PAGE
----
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Applications of stable manure to light soils bave frequently prored of less benefit than composts containing clay, loam and vegetable matter. When stable manure is applied alone, it should be in autumn, and upon heavy loams. Unfermented stable manure directly from the barn-yard, applied in spring, is often unsatisfactory in its effects, besides which, it is apt to be left in lumps, which become dry and are liable to be raked up with the next crop of hay.
In every instance which has come to my knowledge where topdressing has been judiciously and fairly tried, satisfactory results have followed, and I cannot but urge its more general adoption in practice.
Perhaps upon no subject connected with grass culture have we more to learn, or in connection with which there seems room for greater improvement, than with regard to the mixtures of seed to be sown. The almost universal practice is to sow only timothy, redtop and clover, and while it is readily admitted that these are the best if we are to be confined to three, it is equally certain that a judicious mixture of more kinds would result in greater productive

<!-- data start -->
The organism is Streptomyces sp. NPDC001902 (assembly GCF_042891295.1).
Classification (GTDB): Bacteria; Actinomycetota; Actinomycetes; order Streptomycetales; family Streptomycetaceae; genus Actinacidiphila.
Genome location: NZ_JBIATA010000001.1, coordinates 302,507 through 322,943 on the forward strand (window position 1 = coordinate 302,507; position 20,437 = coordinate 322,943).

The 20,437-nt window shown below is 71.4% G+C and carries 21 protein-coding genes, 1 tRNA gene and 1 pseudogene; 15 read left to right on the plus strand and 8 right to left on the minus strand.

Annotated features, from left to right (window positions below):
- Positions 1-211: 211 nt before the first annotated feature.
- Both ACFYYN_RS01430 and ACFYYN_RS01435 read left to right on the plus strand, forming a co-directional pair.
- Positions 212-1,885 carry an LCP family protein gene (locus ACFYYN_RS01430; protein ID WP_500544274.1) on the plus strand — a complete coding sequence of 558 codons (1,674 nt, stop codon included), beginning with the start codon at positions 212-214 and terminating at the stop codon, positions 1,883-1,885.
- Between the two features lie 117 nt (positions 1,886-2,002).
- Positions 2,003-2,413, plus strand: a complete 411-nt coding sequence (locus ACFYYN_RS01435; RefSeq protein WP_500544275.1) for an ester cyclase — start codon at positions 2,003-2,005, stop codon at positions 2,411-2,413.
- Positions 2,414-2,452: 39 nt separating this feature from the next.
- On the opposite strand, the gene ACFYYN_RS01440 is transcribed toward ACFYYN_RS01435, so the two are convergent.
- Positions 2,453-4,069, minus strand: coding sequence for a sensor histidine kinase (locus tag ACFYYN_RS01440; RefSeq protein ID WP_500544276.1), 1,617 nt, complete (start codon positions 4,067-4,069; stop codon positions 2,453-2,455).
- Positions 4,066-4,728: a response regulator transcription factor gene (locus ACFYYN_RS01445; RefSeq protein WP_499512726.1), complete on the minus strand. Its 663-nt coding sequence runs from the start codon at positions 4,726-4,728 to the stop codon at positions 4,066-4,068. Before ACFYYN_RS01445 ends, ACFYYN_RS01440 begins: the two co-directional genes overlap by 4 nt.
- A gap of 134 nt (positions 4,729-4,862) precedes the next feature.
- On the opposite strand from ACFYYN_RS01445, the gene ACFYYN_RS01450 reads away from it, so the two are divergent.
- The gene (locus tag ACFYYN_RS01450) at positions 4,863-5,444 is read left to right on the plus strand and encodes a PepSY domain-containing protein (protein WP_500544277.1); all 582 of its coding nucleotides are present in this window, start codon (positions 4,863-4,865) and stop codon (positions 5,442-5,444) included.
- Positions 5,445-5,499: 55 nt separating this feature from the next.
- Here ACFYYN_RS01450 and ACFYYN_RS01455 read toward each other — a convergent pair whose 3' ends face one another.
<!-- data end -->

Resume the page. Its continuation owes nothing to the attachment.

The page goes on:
We may profit by the teachings of nature in respect of this. Let the turf of a rich old pasture be carefully examined, and we almost invariably find a far greater number of species than in lands recently laid down to grass. When we reflect that each species has its own peculiar requirements and abstracts its constituents from the soil in different proportions from any other, and some perhaps requiring what is not wanted at all by others, we can easily understand how with a larger number we may obtain a larger product, and this too with no greater practical exhaustion of the soil.
And another advantage accrues which is worth bearing in mind, namely, the greater variety of food thus furnished. All feeding experiments show that animals thrive better on a given amount of nutritive matter furnished in a variety of foods, than if given in a single form, as in hay, roots or grain alone; and for the same reason, hay of equal quality in other respects, is better if made from mixed grasses.